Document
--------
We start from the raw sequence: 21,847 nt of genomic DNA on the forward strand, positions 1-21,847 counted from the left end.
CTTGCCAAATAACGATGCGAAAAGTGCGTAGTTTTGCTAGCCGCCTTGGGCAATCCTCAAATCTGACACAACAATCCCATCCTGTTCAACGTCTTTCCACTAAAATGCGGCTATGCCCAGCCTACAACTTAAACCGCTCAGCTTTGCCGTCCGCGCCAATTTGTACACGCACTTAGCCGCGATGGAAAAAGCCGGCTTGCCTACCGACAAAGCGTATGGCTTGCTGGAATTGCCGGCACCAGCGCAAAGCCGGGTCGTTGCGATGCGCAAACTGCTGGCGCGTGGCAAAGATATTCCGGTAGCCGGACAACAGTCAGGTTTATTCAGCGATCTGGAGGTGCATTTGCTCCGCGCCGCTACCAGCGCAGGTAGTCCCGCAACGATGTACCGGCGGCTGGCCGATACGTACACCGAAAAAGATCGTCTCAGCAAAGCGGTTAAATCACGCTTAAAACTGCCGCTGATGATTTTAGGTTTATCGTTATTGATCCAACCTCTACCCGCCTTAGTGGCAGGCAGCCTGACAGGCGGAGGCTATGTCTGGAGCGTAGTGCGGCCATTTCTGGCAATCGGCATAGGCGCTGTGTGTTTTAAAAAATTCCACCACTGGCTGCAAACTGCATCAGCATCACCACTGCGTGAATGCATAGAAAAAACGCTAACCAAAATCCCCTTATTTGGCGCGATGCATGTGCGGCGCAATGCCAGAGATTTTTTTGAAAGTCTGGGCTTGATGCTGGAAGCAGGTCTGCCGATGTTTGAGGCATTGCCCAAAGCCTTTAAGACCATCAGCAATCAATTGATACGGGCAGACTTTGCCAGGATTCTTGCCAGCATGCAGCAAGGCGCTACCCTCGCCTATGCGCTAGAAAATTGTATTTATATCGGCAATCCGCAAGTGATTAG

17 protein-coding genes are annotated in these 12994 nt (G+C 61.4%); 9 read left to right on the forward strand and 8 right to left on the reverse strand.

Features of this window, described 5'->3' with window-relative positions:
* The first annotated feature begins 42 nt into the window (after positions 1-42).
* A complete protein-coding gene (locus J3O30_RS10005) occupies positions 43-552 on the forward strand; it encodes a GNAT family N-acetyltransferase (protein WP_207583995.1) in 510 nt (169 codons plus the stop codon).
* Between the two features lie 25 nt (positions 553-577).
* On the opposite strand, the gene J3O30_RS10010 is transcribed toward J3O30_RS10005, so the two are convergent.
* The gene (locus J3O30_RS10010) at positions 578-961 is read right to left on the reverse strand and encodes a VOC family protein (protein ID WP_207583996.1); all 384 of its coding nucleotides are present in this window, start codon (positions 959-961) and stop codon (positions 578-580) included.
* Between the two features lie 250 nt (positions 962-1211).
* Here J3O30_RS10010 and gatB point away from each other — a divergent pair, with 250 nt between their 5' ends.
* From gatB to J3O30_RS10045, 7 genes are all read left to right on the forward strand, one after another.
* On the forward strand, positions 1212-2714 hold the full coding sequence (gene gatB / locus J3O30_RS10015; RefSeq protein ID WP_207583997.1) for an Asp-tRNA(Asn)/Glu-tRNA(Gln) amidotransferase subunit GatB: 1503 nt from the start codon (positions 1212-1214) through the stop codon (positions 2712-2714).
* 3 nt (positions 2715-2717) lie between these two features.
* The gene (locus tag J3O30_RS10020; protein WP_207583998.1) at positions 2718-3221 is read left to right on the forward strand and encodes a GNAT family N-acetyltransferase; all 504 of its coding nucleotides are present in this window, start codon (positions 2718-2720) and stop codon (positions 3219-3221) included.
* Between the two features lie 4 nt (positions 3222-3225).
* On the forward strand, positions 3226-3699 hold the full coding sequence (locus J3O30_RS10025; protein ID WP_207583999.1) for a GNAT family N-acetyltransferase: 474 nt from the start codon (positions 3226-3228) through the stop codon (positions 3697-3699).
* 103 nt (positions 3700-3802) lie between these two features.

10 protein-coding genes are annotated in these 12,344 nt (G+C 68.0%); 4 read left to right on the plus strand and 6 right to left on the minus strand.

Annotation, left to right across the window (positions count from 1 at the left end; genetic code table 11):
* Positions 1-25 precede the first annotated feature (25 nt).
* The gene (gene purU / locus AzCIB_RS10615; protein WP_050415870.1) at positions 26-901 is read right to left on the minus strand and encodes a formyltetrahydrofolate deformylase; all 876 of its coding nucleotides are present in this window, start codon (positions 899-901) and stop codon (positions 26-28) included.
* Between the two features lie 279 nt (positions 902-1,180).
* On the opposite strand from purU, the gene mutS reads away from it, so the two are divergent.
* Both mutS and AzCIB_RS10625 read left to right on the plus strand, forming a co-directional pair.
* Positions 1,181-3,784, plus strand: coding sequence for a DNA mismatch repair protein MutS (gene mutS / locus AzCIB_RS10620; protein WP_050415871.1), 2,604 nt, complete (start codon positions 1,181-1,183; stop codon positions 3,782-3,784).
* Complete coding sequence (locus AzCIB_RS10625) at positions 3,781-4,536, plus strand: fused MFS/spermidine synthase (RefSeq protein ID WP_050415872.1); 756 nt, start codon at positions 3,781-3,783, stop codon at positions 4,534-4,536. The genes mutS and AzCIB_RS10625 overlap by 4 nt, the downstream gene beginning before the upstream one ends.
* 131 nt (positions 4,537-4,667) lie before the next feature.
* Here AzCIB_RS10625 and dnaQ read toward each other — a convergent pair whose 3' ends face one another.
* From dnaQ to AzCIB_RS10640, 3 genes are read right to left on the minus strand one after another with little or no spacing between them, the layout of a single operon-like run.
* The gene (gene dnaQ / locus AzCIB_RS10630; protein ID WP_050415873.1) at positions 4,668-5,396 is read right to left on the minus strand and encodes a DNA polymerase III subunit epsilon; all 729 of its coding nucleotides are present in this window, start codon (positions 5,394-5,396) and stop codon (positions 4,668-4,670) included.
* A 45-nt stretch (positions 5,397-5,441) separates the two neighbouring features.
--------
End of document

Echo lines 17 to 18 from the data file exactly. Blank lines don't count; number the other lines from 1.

* On the forward strand, positions 3226-3699 hold the full coding sequence (locus J3O30_RS10025; protein ID WP_207583999.1) for a GNAT family N-acetyltransferase: 474 nt from the start codon (positions 3226-3228) through the stop codon (positions 3697-3699).
* 103 nt (positions 3700-3802) lie between these two features.